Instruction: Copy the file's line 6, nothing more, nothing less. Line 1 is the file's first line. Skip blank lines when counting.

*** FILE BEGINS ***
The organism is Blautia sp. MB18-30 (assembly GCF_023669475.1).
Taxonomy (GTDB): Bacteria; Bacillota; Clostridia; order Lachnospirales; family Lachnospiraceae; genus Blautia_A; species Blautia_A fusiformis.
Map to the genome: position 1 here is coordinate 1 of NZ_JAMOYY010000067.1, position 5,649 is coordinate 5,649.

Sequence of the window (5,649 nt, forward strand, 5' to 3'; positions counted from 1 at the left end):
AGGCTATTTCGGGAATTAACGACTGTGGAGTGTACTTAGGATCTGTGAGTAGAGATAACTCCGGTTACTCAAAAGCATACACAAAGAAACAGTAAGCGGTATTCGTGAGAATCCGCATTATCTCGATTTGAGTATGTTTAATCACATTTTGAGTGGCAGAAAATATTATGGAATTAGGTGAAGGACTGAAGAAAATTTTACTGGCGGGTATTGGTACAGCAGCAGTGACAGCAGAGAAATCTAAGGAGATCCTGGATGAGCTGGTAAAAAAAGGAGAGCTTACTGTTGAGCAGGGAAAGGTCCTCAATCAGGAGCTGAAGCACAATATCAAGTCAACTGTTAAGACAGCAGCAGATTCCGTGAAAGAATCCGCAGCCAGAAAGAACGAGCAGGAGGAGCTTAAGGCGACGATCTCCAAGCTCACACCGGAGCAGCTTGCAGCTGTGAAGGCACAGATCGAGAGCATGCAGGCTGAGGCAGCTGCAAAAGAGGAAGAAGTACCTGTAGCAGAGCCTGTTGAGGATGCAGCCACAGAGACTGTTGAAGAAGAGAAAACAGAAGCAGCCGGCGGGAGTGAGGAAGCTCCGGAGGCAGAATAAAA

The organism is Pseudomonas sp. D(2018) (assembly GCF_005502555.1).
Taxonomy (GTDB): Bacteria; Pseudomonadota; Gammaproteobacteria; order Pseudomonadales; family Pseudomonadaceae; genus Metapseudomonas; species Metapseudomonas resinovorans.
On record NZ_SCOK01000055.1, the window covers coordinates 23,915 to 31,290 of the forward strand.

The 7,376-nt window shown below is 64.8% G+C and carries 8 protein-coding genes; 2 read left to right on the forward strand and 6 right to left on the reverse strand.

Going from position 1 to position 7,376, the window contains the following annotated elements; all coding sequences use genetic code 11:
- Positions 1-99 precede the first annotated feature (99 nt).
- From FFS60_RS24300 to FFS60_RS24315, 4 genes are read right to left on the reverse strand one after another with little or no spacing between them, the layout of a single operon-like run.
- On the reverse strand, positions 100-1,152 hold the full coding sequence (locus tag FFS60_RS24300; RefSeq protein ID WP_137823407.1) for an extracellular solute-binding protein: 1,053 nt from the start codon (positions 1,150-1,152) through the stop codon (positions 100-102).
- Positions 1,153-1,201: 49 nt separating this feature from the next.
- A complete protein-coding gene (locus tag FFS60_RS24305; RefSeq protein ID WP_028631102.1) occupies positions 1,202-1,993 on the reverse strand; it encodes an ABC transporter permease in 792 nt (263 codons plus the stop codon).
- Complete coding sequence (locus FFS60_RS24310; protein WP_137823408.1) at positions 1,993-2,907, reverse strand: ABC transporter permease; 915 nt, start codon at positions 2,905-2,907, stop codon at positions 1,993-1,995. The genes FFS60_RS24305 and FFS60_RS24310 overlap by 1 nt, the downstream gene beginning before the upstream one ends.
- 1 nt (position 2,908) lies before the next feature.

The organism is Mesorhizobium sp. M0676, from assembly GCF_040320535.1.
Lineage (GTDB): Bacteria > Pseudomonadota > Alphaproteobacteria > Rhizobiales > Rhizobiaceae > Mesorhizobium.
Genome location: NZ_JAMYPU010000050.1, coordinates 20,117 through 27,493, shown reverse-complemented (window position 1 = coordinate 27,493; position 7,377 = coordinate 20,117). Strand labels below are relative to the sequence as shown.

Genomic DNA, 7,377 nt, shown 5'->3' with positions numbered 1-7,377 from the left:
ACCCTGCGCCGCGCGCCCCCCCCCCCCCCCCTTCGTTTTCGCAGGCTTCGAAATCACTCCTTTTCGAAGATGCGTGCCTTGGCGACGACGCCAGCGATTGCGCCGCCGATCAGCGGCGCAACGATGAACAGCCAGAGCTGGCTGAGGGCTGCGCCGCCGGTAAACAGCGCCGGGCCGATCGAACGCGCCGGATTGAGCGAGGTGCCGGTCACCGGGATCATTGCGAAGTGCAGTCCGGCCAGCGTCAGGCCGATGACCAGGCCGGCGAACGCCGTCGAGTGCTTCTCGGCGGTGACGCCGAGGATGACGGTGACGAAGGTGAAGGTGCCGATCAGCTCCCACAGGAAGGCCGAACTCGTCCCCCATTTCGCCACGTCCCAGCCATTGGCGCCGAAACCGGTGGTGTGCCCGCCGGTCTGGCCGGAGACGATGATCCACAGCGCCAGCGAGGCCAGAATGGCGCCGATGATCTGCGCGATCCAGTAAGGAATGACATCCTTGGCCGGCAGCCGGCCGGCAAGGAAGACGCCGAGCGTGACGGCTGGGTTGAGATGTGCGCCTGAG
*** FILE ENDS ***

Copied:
The organism is Pseudomonas sp. D(2018) (assembly GCF_005502555.1).